You have performed a long jour- no; and with the unlearned, who Ley. It is inquired of you, at what in any way profit by their larate you travelled: you answer, five, bours. I, seven, or eight miles, in an This, however, your correspondbaar. I go no further, because, ent considers as springing from their except on great emergencies, no “ love of fame." Perhaps it may man ought, and one would hope be more justly imputed to a high, bo merciful man can desire, to travel probably excessive, valuation of that pare rapidly. Various other ques. kind of learning in which they are tiesus are proposed about the jour- proficients, and an ardour of mind pey: and you give due commen- in exciting others to the same studation to the horses, drivers, or dies, united with a desire of acgrooms, &c. But at length this quiring a hard-earned maintenance uncommon inquiry is started—Who by their labours. But, when we made the road and built the bridges? consider what kind of men laboured Yes if the road had not been pre. in making lexicons and dictionaries, viously prepared, you could not in the dawning of the reformation; it bare travelled, either with such would be unjust not to ascribe the speed, safety, or comfort. The assiduity and perseyerance of many, drudges who do the common labour, to strong religious principles, and and the surveyors of the high-ways, an ardent hope of thus rendering a right perhaps here occur to your most important service to the souls zind

, without exciting either much of men. respect or sense of obligation. But, Suppose, again, a man to have sarobably the whole was planned by made a great proficiency as a textuTen of far more enlarged minds': ary in the Holy Scriptures: will this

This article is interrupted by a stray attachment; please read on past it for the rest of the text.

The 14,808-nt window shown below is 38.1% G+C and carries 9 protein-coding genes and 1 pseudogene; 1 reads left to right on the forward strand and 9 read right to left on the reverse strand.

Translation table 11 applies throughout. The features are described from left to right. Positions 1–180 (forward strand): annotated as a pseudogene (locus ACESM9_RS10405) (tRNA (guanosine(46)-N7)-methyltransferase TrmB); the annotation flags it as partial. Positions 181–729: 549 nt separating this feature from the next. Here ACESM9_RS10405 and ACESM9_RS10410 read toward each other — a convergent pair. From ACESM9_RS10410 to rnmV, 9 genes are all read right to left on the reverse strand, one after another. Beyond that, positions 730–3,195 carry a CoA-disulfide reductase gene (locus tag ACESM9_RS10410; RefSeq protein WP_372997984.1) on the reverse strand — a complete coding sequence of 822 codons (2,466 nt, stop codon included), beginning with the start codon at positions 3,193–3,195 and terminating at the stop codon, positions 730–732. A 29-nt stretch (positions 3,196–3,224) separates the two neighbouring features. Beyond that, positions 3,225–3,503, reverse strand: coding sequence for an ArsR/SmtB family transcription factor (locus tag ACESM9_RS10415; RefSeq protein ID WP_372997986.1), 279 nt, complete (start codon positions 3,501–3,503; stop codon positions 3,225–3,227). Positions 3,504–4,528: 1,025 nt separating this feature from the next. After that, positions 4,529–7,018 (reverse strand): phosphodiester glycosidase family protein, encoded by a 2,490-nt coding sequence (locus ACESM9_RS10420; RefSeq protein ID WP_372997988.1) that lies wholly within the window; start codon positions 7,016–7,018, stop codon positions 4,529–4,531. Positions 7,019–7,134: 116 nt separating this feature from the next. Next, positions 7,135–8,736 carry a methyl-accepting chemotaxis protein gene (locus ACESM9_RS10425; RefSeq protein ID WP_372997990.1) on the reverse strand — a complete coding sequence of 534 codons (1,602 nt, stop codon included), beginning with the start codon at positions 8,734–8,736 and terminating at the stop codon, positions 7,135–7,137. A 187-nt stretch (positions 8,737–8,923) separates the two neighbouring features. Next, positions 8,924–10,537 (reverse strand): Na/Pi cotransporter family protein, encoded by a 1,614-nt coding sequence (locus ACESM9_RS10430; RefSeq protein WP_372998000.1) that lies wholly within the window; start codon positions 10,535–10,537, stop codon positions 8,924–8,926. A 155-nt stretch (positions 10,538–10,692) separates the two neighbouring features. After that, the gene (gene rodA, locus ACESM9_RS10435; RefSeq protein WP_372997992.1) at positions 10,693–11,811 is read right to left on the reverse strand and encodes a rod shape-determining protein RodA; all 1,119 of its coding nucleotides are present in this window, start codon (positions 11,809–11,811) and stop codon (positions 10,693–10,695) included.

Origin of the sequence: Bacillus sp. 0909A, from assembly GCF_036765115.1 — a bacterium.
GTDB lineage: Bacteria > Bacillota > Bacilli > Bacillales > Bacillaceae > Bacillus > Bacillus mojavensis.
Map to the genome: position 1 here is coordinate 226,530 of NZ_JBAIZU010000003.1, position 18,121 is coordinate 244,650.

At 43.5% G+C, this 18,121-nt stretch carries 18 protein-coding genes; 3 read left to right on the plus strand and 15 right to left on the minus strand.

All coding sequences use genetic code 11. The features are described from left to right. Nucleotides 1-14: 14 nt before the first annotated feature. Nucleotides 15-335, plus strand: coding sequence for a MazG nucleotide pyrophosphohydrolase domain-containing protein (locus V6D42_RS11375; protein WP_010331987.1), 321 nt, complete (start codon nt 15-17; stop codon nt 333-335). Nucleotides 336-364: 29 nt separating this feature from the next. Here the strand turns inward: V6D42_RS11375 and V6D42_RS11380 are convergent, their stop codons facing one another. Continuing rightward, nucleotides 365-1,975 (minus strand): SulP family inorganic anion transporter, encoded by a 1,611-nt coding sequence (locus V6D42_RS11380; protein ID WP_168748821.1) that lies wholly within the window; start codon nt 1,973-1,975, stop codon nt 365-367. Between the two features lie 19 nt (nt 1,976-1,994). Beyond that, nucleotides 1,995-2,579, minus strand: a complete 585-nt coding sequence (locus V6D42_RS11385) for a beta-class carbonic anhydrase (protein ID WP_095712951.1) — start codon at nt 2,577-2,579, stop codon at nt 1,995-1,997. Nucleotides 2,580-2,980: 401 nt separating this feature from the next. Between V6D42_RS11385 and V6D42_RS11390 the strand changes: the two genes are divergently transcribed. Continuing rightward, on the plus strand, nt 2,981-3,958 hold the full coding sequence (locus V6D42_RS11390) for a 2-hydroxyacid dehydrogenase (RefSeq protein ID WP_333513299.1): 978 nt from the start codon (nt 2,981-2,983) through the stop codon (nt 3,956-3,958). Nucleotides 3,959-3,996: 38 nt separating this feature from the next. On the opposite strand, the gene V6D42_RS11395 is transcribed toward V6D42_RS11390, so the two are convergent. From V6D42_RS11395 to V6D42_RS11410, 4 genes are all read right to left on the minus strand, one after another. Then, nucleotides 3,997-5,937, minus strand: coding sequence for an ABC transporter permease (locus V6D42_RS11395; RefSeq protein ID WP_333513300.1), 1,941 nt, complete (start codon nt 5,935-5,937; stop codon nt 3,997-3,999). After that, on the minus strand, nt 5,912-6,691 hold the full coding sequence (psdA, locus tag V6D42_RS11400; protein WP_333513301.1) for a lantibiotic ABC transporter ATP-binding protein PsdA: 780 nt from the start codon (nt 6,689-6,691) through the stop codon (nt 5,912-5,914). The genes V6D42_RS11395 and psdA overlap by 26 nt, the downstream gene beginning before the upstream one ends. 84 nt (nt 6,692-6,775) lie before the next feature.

we know that the enlightened person refuse the tribute of respect Lowrans made roads in all the coun- due to Cruden the concordist? I tries which they possessed; know- mention him, as his was long by ing that this would facilitate social far the best concordance, and as it indercoarse, and promote civiliza- has furnished materials to all subsetwa; and tnus, unconsciously, iney quent ones. Shall i impute Cru

I am,

den's laboprs to the love of fame. mend you to insert it, by way of or to other mean motives ? Even if rendering its publicity more permaI had no information on the subject, nent; and in order to record what, what I have learned from his labours I trust, will be the last act of irre, would induce me to ascribe his in- ligious outrage committed in the defatigable diligence to his love of United Kingilom. the Holy Scriptures, and to the love

COURT OF KING'S BENCH, of souls. I must consider him as a

Monday, Feb. 11, 1811. man, in that respect at least, of a very enlarged as well as pious and

THE KING D. CHURHYARD AND OTHERS. benevolent mind; who selected the

Mr. Garrow moved for leave to best possible means of being ex.

file a criminal information against tensively and permanently useful, fourteen persons out of a much which Providence had placed with greater number, for what he had ha in his reach, and who exerted him. hesitation in calling, the most outself most diligently and success• rageous conduct the court ever refully in accomplishing his object. membered. A dissenting minister

Were I disposed, with the Papists, regularly authorised by the law to canonize any persons, William Cru- had hired two rooms of a cottage is den, and the inventor of spectacles, Wickham Market, in the county o would be selected by me: without Soffolk, and announced his intention the latter, during many past years, of preaching there on Sunday, the I could hardly have studied at all; 2d of September last. Upon the and without the former I should have Saturday preceding, the crier wa studied with far inferior advantage. employed by certain persons, wh

were averse to the minister's coming Yours, respectfully, among them, to warn the parish ti

T. S.

take care of their houses and per suns, for a bad set of people wa

coming among them. There wa To the Editor of the Christian Observer. an idea in the county of Suffolk

which the learned counsel hope I ĦAD scarcely noticed your inser- would be corrected by the Bench tion of my paper on tbe subject of that as long as dissenting places persecution, when a relation of some worship were insulted and disturbe extraordinary circumstances, which